Although no major epicentral track is located near the proposed site, a number of earthquakes originating in the Hindukush, Himalayan Boundary fault and karakoram regions are occasionally experienced in Faridkot and its neighbourhood with slight to moderate intensity. A list of important earthquakes experienced in the region is given in Table I.

 

According to Seismic Zoning Map of India, prepared under to auspices of Bureau of Indian Standards, the area under consideration falls in zone III. This zone corresponds to a maximum seismic intensity of VII on M.M. scale. Considering all the factors viz. Past history of the geological features and on the basis of earthquake frequency studies made by I.M.D. the seismic intensity of earthquake in Faridkot District is likely to reach between VI and VII on M.M. Scale for consolidate foundation.

 

It is worth mentioning that intensity VII on M.M. Scale corresponds to horizontal acceleration of 18-140 cm/sec or an average acceleration of 5-175 cm/sec. This wide range of acceleration is due to the fact that the ground acceleration at a place is largely dependent upon the nature of the foundation existing at the site.

 

Keeping in view the above factors vis-à-vis economic constraints and type of structures, it is suggested that the structures constructed on hard rock may be designed so as to withstand seismic intensity of above VII M.M. Scale.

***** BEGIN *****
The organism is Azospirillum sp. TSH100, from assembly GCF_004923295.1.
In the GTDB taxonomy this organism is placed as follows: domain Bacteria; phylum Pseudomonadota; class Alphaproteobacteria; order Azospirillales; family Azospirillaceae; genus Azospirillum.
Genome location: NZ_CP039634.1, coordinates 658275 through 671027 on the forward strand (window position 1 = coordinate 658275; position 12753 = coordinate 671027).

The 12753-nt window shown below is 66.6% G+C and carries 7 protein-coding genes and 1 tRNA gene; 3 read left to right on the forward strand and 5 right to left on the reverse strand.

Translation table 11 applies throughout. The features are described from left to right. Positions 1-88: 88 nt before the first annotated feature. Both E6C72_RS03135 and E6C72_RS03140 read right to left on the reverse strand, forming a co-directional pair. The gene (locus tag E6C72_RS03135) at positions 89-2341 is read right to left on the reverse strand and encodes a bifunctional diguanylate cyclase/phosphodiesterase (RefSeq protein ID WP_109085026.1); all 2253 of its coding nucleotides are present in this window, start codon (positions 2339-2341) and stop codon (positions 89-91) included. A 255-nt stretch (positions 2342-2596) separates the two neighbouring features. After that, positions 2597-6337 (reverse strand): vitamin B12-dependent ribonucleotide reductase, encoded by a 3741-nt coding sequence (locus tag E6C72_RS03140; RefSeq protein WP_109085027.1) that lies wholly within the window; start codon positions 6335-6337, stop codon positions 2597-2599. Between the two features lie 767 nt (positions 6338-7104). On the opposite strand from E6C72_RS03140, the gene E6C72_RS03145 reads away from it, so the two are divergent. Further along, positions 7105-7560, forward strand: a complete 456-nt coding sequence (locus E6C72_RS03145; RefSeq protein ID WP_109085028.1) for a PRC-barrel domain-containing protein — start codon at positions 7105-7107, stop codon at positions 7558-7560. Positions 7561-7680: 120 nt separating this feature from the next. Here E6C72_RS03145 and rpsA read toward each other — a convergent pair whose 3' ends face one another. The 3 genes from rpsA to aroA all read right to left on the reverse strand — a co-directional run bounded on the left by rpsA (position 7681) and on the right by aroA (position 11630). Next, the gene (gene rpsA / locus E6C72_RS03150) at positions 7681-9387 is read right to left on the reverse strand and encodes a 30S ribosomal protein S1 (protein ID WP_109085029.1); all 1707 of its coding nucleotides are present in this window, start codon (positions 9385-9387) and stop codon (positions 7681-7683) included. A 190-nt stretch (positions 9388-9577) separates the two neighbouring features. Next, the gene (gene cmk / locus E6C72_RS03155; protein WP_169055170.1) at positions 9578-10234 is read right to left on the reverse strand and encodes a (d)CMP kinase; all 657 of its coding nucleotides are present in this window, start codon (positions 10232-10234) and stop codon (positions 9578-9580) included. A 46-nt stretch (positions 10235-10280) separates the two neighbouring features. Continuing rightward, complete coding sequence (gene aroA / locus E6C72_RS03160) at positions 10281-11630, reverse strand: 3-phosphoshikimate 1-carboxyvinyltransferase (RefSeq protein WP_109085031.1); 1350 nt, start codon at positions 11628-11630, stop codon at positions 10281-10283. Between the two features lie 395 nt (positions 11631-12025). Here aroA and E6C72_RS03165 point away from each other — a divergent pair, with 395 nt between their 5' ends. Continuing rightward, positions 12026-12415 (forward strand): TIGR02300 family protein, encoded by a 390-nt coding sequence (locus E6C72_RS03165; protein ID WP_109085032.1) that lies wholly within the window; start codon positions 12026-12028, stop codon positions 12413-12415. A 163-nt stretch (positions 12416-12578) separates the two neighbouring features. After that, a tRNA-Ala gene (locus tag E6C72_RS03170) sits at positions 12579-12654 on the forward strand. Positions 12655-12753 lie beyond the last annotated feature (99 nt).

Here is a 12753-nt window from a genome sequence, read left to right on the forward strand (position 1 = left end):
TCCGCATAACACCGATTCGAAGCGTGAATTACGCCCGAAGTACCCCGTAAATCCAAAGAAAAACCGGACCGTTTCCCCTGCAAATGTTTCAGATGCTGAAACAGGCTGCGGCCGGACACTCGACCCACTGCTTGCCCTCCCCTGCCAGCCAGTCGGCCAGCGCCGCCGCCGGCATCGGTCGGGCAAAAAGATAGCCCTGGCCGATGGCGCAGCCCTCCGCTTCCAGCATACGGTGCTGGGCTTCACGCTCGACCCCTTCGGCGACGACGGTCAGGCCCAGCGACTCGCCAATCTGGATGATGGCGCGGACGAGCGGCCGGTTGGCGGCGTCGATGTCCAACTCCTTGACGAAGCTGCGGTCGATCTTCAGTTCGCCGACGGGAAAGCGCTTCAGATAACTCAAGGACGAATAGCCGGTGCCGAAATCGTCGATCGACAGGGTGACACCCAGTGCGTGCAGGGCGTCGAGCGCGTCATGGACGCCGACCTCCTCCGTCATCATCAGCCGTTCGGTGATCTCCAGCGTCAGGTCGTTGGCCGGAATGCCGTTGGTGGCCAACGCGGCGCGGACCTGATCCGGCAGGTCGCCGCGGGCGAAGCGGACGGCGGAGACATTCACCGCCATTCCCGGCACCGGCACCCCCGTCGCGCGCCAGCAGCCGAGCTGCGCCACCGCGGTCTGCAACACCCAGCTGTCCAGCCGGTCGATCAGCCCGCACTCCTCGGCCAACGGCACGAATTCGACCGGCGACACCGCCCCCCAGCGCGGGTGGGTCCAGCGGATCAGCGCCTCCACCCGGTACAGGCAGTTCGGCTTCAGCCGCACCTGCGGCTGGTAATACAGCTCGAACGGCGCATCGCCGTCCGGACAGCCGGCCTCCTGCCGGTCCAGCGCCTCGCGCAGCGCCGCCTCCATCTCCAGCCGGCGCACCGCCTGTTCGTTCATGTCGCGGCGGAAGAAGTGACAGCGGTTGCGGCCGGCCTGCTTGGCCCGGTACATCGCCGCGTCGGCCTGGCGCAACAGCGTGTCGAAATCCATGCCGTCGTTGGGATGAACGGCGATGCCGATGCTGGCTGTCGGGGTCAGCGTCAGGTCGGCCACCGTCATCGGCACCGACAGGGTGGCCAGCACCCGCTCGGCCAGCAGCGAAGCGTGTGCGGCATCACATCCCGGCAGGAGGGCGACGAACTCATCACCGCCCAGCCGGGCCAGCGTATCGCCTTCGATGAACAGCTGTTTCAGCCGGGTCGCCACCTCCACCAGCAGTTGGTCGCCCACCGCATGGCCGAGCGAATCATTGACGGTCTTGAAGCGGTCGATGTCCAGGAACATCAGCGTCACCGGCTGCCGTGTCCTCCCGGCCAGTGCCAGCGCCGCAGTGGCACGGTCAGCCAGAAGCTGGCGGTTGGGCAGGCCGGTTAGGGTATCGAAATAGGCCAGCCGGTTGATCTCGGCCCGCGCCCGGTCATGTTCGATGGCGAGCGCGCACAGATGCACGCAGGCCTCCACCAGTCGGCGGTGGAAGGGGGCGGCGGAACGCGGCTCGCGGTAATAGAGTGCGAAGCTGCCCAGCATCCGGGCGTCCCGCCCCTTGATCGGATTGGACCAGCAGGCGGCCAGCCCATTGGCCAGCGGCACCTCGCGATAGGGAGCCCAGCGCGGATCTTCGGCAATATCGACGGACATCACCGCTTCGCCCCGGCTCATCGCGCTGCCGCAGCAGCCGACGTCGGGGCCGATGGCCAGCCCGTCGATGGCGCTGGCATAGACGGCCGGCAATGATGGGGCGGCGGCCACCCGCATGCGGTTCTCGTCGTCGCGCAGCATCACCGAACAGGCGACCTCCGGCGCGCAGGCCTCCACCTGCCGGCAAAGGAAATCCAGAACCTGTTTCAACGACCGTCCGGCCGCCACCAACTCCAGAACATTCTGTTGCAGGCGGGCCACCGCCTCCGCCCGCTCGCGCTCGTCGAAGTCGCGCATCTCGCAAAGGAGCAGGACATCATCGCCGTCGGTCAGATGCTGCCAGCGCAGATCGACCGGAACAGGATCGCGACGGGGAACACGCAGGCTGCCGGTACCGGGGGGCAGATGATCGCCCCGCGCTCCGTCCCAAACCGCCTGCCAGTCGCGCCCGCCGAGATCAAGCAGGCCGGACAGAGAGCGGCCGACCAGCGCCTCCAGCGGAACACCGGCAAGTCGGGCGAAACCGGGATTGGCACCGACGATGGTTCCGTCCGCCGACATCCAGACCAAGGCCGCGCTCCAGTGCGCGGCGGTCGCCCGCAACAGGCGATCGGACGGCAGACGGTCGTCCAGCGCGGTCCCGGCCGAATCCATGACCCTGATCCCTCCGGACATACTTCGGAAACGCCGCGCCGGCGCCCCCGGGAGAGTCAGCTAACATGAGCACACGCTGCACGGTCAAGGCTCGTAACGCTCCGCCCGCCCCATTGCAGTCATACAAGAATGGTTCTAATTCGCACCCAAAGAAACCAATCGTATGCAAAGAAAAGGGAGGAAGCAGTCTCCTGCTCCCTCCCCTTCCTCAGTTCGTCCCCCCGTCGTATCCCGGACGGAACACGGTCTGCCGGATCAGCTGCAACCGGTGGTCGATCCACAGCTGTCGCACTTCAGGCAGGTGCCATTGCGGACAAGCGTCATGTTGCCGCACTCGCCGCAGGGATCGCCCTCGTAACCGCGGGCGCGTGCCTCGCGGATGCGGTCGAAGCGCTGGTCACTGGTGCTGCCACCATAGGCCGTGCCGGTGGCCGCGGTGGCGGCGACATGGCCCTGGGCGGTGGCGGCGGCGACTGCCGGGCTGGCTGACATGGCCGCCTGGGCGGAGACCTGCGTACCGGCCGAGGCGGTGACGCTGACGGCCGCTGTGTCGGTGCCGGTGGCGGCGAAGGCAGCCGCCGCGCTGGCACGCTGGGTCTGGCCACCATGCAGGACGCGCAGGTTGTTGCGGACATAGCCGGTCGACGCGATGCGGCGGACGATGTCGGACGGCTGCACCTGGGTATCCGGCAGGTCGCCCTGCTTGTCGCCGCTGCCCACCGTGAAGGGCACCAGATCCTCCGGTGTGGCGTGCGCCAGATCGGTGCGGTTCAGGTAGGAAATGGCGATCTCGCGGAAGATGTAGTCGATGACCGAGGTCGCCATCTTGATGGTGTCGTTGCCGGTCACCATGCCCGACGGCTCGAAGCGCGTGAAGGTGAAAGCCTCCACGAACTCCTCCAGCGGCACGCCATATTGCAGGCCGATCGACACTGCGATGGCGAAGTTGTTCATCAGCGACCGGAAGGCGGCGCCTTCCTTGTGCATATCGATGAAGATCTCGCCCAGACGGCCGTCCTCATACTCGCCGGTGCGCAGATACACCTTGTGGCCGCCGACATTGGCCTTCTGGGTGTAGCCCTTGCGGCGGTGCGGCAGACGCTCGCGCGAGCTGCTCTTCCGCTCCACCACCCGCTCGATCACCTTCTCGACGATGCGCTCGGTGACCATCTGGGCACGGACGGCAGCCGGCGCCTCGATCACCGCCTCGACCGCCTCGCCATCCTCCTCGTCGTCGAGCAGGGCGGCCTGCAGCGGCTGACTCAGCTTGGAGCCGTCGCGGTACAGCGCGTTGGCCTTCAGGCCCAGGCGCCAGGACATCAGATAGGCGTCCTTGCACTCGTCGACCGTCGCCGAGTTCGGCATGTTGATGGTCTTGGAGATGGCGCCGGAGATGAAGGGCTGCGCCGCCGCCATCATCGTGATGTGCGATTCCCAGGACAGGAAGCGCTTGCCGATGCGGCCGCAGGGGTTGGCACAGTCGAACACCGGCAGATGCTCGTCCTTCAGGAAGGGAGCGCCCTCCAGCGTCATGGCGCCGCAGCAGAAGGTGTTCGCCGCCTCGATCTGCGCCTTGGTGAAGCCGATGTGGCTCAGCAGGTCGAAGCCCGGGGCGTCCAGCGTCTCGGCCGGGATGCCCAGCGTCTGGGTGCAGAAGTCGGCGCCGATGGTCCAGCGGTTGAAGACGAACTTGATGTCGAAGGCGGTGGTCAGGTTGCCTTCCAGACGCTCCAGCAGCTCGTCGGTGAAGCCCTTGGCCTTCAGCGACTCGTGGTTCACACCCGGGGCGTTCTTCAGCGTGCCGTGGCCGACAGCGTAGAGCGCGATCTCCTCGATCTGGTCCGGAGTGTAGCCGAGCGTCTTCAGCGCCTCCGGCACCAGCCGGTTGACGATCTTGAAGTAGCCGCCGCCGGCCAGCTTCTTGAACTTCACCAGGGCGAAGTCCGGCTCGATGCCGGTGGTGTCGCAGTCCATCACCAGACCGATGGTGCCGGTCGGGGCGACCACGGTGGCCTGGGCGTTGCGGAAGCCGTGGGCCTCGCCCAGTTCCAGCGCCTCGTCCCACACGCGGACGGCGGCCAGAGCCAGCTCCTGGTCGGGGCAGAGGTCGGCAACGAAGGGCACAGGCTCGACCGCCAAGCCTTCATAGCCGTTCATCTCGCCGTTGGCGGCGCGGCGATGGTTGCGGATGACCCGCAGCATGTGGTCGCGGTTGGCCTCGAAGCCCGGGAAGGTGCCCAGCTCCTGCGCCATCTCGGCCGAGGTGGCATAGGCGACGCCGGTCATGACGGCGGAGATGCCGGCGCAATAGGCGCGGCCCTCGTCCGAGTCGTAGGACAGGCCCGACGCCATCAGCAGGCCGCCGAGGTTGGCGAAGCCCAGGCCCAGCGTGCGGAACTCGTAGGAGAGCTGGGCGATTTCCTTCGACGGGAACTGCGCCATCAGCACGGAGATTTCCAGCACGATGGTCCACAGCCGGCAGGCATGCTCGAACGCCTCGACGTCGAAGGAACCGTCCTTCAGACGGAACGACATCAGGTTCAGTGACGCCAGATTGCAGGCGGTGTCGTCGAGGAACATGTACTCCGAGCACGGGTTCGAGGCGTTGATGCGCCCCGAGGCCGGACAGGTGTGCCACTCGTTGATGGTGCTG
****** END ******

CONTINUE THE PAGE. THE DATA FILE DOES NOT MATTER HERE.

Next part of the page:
(e) Flora

The vegetation of this tract falls under the sub group “5 B Northern tropical Dry Deciduous forests”. It is mostly of man made plantations.

 

The forest wealth of the district consists of block forest and strip forest. Block forest area (seed farms) falls in Moga and Faridkot sub-division and comprises mainly of eucalyptus plantations. Some trees of popular, toot, teak are also found in the area.

 

Other wood consists of Kikar (Acacia nilotica), Shisham (Dalbergia sissco), mysore gum Eucalyptus hybrid) siris (Albizzia lebbek) toot (Morus alba), mango (mangifera indica), neem (Azadirachta indica) walaiti jand (Prosopis juliora), drek (Melia Azedarach) van van (Salvedore oleioides); Some scattered trees or dhak (Butes monosperma), lasura (cordia dichotoma mika), bohar (Ficus bengbalensie), are also found.

 

Under growth is scanty. It consists of shrubs like malah (Zizyphus Numuleria), akk (Calotropis procera), amongs the grasses, Khabal (Cynodon dactylon), is most common.

 

The trees planted along the roads and canal strips are mainly Kikar, shisham and Eucalyptus. Recent plantations of trees planted by forest department include teak, drek, neem, toot, etc.